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By Rod Nickel
April 24, (Reuters) - Potash Corp of Saskatchewan, the world's biggest fertilizer company, forecast on Thursday a weaker than expected second quarter after reporting a fall in first-quarter profit that wasn't as steep as the Street anticipated.
Potash Corp saw profits shrink last year as potash prices retreated due to softening grain values and the breakup last summer of Belarusian Potash Company, which was one of two dominant global potash traders.
Potash demand and spot market prices picked up during the first quarter, Potash Corp said, but its average realized price remained nearly one-third lower than a year ago.
Shares of Potash Corp gained 1.8 percent in pre-market activity in New York to $35.77, reacting to better than expected first quarter results, said Cantor Fitzgerald analyst Peter Prattas. The stock is up nearly 7 percent on the year.
For the second quarter, Potash said it expected earnings of 40 to 45 cents per share, falling short of the average Street view of 49 cents per share, according to Thomson Reuters I/B/E/S.
"The takeaway for Q2 is that the guidance is below the Street view, but people may think (Potash Corp is) lowballing it since they beat on Q1," Prattas said.
Potash Corp raised the bottom end of its full year 2014 guidance to a range of $1.50 to $1.80 per share from the previous forecast of $1.40 to $1.80. Analysts were expecting full-year earnings of $1.65 per share.
Potash Corp reaffirmed its estimate for 2014 global potash shipments by all companies of 55 to 57 million tonnes.
"After an especially challenging environment in the second half of 2013, greater demand and stability emerged early in the year," said Chief Executive Bill Doyle, in a statement. On April 7, Potash Corp said former Inmet Mining chief executive Jochen Tilk would take over as CEO from Doyle in July.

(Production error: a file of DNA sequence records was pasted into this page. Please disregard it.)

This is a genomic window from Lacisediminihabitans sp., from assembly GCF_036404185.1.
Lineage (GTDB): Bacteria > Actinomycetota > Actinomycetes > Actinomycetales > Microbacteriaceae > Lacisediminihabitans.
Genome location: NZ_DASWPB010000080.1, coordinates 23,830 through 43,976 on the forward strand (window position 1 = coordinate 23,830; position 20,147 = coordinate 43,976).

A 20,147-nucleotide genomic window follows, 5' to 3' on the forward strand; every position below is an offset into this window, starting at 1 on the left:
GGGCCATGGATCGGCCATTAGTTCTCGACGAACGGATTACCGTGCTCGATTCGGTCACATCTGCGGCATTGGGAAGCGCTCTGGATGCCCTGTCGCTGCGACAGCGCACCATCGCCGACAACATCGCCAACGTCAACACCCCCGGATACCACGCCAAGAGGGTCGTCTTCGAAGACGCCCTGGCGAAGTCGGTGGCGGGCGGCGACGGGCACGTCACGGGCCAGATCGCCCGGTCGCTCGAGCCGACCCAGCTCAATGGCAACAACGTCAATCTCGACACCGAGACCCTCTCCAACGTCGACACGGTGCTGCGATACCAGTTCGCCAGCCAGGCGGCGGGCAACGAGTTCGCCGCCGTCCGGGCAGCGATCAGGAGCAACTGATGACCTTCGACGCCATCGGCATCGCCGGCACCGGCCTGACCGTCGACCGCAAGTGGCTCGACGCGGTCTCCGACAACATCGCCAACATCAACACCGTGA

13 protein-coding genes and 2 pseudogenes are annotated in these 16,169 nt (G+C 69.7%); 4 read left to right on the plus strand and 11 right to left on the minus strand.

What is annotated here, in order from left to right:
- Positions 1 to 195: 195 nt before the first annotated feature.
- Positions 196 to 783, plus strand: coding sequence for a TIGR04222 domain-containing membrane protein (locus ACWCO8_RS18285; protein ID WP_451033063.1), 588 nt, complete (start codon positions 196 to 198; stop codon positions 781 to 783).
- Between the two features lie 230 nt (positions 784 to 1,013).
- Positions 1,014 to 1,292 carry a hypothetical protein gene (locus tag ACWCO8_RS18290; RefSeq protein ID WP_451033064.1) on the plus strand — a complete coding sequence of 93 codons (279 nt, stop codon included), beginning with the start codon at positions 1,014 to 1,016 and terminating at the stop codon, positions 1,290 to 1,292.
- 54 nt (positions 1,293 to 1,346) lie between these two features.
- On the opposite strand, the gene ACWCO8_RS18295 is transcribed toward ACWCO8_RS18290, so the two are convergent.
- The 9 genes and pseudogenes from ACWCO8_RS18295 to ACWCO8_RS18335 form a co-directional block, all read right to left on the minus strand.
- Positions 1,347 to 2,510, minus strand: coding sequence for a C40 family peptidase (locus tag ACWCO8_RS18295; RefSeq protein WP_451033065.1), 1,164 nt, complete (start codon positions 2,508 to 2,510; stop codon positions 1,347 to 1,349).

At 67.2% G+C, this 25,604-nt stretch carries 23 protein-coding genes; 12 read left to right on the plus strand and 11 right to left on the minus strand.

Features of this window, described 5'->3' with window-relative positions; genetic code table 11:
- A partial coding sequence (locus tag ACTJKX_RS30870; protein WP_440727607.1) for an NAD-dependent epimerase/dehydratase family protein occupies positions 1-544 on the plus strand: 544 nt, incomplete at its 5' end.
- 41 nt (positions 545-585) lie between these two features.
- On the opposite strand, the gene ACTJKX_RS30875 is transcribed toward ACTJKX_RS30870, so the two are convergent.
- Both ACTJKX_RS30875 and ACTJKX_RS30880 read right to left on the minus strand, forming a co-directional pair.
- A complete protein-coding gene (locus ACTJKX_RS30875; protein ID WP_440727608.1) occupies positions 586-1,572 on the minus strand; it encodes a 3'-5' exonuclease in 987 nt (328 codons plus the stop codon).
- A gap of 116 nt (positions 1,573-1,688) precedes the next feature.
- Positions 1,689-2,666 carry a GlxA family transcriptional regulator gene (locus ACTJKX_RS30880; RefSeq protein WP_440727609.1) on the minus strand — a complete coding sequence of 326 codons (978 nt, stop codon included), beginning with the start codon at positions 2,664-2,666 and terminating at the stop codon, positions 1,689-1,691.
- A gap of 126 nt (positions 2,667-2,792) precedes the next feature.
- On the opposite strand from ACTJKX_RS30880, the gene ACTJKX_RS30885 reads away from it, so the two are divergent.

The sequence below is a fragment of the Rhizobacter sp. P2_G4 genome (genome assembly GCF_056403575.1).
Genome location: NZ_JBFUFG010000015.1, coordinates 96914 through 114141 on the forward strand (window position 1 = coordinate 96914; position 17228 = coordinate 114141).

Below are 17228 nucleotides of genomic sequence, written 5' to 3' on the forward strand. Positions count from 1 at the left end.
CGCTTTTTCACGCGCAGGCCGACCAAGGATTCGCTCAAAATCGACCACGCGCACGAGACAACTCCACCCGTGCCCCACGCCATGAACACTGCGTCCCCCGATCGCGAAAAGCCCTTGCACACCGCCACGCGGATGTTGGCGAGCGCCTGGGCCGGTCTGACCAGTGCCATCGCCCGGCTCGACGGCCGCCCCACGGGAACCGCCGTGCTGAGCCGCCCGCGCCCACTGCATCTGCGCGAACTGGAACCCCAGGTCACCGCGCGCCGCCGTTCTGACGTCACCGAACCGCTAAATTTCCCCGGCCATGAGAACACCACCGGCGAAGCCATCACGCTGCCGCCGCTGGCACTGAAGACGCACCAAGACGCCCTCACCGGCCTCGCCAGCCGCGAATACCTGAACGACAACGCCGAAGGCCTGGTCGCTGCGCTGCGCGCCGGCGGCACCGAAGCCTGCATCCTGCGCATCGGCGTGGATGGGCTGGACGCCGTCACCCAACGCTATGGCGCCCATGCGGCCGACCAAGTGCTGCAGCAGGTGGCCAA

First-quarter net earnings fell by nearly 39 percent year on year to $340 million, or 40 cents per share. Those results included a $69 million special dividend from the company's stake in ICL Israel Chemicals Ltd and a $38 million impairment charge related to its investment in China's Sinofert Holdings Ltd.
Potash Corp had guided to a range of 30 to 35 cents per share. First quarter sales dropped 20 percent to $1.68 billion.
Analysts expected, on average, first quarter earnings of 35 cents per share and revenue of $1.488 billion.
The company's potash sales rose 4.5 percent to 2.3 million tonnes in the first quarter, but its average realized price of potash plunged 31 percent to $250 per tonne, reflecting a sharp decline during the last half of 2013.
Demand from Brazil and Southeast Asian countries strengthened, but logistical challenges constrained North American producers from satisfying it, Potash Corp said. A frigid winter and record-large grain harvest in Western Canada overwhelmed Canadian railways, which miners rely on to move potash from the province of Saskatchewan to the West Coast.
Sales of phosphate amounted to 800,000 tonnes in the first quarter, down 11 percent, and Potash Corp's average realized price dropped 12 percent year over year to $484 per tonne.
Nitrogen sales rose nearly 7 percent to 1.6 million tonnes, but Potash Corp's average realized price sagged 21 percent to $344 per tonne. (Reporting by Rod Nickel in Winnipeg, Manitoba; Editing by David Goodman, Sofina Mirza-Reid and Chizu Nomiyama)